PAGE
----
Death Valley Days (1952–1970)

TV Series   |  TV-PG   |    |  Western

Episode Guide
Death Valley Days (1952) Poster

Western stories and legends based, and filmed, in and around Death Valley, California. One of the longest-running Western series, originating on radio in the 1930s. The continuing sponsor was "20 Mule Team" Borax, a product formerly mined in Death Valley.

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  • Death Valley Days (1952)
  • Ziva Rodann in Death Valley Days (1952)
  • Death Valley Days (1952)
  • Jane Russell and Chuck Roberson in Death Valley Days (1952)
  • Jane Russell in Death Valley Days (1952)
  • Death Valley Days (1952)

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Reviews & Commentary

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User Reviews

16 April 2010 | bkoganbing
| Tales Told At The Fireside
Somewhere in the offices of the 20 Mule Team Borax company sits some television gold. Death Valley Days, the longest running syndicated show on television contains some fine dramas, made better by the fact that these were true western stories, no frills added. Take a look at the directors and writers lists for the show. You'll find in the credits any number of B picture western directors who found work as the B western died out on the big screen, same with the writers.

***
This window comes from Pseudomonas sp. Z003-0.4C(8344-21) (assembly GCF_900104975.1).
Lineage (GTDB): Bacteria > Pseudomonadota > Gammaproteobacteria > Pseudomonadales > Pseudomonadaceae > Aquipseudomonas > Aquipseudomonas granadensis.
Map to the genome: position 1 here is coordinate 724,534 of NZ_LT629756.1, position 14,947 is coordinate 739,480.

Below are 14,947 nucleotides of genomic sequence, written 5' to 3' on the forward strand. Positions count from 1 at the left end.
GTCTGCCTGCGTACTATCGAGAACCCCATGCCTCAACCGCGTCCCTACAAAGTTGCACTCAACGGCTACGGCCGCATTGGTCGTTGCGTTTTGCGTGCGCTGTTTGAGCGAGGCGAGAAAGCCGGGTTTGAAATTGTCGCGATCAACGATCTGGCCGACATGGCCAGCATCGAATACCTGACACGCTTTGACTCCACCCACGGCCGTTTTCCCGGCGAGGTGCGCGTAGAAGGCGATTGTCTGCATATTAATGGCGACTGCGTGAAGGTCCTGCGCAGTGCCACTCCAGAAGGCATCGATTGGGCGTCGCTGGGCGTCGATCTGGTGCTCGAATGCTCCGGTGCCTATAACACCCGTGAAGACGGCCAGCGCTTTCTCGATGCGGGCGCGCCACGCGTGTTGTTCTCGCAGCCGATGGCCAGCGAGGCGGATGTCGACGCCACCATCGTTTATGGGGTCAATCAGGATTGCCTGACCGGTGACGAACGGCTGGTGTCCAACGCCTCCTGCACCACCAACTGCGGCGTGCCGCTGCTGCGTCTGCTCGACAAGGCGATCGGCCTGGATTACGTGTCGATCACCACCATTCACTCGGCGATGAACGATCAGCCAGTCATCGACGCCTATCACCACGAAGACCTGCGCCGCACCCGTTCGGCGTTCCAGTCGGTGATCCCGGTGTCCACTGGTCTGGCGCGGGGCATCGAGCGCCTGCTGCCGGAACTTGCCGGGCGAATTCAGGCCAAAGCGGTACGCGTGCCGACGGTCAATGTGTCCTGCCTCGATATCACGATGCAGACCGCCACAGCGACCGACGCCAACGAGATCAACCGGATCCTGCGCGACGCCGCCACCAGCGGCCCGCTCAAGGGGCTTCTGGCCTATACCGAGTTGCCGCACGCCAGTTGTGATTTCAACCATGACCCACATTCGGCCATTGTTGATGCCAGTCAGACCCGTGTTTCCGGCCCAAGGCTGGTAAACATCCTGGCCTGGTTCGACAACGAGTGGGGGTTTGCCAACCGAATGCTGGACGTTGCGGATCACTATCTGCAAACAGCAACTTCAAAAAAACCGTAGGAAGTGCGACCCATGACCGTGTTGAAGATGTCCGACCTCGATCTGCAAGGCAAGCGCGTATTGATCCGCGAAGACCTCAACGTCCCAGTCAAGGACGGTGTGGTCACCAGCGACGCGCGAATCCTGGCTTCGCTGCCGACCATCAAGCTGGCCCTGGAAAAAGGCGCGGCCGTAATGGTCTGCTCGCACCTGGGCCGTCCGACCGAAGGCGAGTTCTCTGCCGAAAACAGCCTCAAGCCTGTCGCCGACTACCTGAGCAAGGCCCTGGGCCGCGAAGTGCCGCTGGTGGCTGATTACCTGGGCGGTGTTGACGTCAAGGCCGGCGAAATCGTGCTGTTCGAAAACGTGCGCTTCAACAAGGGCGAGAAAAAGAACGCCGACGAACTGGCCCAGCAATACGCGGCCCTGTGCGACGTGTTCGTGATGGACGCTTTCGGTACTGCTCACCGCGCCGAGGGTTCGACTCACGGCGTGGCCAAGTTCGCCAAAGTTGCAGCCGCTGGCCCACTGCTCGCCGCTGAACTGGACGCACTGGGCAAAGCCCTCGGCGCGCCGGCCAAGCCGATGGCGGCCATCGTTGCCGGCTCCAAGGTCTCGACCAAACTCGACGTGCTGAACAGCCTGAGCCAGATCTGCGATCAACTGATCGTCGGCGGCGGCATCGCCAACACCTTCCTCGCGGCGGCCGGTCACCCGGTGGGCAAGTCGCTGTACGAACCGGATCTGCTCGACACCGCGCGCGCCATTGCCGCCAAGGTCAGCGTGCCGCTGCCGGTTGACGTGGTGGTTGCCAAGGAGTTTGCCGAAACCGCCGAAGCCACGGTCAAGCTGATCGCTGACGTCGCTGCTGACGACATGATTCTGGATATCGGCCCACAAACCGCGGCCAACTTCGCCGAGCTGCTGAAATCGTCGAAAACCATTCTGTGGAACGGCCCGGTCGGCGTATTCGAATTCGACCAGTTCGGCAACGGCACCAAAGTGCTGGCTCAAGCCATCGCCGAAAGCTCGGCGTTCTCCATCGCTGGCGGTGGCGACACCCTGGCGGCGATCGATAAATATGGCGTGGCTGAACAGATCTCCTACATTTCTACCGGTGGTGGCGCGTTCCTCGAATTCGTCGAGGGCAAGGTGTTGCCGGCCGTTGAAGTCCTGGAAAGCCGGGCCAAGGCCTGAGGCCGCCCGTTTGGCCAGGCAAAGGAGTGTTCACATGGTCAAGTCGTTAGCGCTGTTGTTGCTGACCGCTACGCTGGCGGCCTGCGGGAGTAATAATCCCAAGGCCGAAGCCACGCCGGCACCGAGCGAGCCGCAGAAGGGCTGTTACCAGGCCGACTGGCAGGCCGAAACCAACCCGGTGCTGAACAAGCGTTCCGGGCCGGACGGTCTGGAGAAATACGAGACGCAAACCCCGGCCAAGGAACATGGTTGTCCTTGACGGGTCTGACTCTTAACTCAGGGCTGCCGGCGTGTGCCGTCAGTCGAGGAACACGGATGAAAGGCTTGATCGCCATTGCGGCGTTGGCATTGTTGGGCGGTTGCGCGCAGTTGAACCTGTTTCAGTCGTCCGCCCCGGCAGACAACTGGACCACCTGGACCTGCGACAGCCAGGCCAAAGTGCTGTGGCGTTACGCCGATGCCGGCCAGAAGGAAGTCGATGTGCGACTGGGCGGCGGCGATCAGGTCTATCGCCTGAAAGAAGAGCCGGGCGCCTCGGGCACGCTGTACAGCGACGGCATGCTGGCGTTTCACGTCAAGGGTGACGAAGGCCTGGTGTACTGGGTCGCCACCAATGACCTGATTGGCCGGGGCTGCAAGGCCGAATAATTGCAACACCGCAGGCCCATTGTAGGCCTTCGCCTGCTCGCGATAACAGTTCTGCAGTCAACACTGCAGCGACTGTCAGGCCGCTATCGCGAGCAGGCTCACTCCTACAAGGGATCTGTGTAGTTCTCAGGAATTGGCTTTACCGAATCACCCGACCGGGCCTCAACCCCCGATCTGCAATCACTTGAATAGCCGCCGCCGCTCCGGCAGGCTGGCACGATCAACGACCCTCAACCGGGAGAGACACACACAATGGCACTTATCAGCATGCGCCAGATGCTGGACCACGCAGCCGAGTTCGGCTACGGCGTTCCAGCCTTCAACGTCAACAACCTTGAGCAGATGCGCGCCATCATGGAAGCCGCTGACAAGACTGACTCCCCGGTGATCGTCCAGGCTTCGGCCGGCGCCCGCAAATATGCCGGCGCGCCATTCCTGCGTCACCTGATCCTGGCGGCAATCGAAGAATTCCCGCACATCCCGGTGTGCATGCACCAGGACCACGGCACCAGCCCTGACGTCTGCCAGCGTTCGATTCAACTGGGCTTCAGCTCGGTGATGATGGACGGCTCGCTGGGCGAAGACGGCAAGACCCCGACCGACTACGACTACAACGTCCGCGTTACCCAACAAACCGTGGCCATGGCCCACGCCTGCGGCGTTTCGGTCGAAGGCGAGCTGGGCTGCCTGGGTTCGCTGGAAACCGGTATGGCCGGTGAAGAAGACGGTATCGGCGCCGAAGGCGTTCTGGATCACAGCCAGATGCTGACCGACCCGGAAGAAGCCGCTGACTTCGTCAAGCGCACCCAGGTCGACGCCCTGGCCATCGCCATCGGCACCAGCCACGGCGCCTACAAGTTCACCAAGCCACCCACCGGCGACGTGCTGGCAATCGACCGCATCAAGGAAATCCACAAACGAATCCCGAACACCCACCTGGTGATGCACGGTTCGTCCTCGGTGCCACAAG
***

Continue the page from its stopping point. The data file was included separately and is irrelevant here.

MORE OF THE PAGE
Not to mention the players and for a real western feel the show had as its first host character actor Stanley Andrews known as the Old Ranger. Andrews brought a real feel of the old west to his job as host. Even when some rather more well known Hollywood names like Ronald Reagan, Robert Taylor and Dale Robertson took over the hosting duties, you always knew you were watching three well known movie stars. With Andrews it was like sitting by the fireside listening to tales from the past from a beloved relative.

Robertson was from Oklahoma and could never shake the western image no matter how hard he tried in his career and he eventually went with the flow. Taylor and Reagan were both leading men, Taylor of A films and Reagan of B films from their respective studios. But both had a real love of horses and the west and would just as soon have been cowboy heroes at their studios instead of the career paths that were chosen for them by Louis B. Mayer and Jack Warner respectively. All of them fit the role of host well because of their backgrounds.

This is another show that TV Land channel ought to grab. Or at least the country music channel which has now taken to showing films occasionally. They can't do better than this.

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